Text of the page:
County commissioners will start looking this week for ways to cut another $5 million from the county budget while trying to avoid layoffs.
Layoffs are an option, but one the board "will fight hard against," Commissioner Elmer C. Lippy said.
"I'm not anticipating layoffs, but furloughs are possible," Commissioner President Donald I. Dell said.
County officials learned Thursday they would have to cut about $5 million from Carroll's $119.3 million fiscal '93 budget when Gov. William Donald Schaefer announced his plan to balance the state's budget and erase a half-billion-dollar deficit.
"We're getting more experienced in handling this, but the problem is getting more acute," Mr. Lippy said.
The commissioners will consider cutting the budget in ways they have used since the budget crunch started about two years ago, he said. They probably will continue a salary and hiring freeze, cut travel time and money, and consider furloughs, he said.
"Each time we cut, we get closer to the bone, and have fewer options left," Mr. Lippy said.
The commissioners have decreased the county work force by 7.5 percent since last year through attrition, he said.
As of Sept. 1, the county had 807 employees. This includes full-time, part-time, temporary and grant-funded employees, plus workers in the sheriff's and state's attorney's offices and Circuit Court.
Last year, the commissioners ordered employees to take two or four furlough days, depending on their salary, to save $230,000. They later rescinded the mandate.
Mr. Dell said Friday he would rather see all employees furloughed for a few days than some employees laid off.
Because education accounts for about half of the county's total operating budget, the Board of Education may have to absorb half of the $5 million cut, Mr. Dell said.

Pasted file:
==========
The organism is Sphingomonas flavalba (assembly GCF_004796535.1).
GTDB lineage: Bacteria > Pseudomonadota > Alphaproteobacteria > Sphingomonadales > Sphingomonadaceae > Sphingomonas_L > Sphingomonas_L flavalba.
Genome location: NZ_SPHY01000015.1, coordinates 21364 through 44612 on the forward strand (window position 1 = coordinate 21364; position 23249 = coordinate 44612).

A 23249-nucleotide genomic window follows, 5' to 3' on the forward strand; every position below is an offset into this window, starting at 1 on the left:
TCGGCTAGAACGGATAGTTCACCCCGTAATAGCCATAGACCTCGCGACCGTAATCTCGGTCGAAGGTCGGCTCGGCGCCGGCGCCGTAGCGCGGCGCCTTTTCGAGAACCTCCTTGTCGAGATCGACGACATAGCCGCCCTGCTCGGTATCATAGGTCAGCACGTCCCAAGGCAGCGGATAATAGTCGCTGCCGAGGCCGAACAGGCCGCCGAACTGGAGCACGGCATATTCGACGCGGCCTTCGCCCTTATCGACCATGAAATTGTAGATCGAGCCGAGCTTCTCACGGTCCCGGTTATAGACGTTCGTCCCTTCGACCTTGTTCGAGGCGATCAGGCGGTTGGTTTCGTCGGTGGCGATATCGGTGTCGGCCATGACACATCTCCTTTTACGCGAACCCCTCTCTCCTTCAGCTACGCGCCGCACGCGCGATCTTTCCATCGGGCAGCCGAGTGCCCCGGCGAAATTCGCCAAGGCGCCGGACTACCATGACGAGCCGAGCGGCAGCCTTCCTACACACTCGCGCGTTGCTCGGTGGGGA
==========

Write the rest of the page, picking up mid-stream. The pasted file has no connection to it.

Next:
School officials are bracing for more cuts by freezing several positions and limiting principals' spending on supplies, said William Hyde, assistant superintendent for administration.
Principals and directors already had been told to spend no more than half of their supply budgets before Sept. 30, Mr. Hyde said. Normally, they would have spent most of the money buying supplies in advance to be used throughout the year, he said.
Also, Superintendent R. Edward Shilling told the school board last week he is freezing more than seven teaching positions, three administrative jobs and six classified positions until getting more information on budget cuts.
Mr. Hyde said no layoffs are planned, but, "It's impossible totell," he said.
Carroll Community College has frozen more than 17 full-time faculty positions because officials estimate they may have to cut another $459,372 from the $6.3 million budget for 1993, said Alan Schuman, director of administration.
Those positions are needed if the college is to maintain the 22-to-1 student-instructor ratio, he said. If the positions aren't filled, classes will be larger, he said.
J. Elizabeth Garraway, president of the Maryland Independent Colleges and Universities Association, said private schools, such Western Maryland College, should expect from 12 to 25 percent cuts in their state funding.
WMC spokesman Chris Hart said WMC received about $1.2 million in aid from the state last year that went toward scholarships and operating costs.
County Budget Director Steven D. Powell said he will meet with budget officials from other counties this week to help determine how the state's 23 counties can equitably divide the $150 million in cuts Mr. Schaefer says must come from local governments.
Carroll's portion probably will be around $5 million, based on a formula that takes into account the population and wealth of the county, he said.
"The bottom line is we're getting a very large piece of the reduction," MACO Executive Director David S. Bliden said.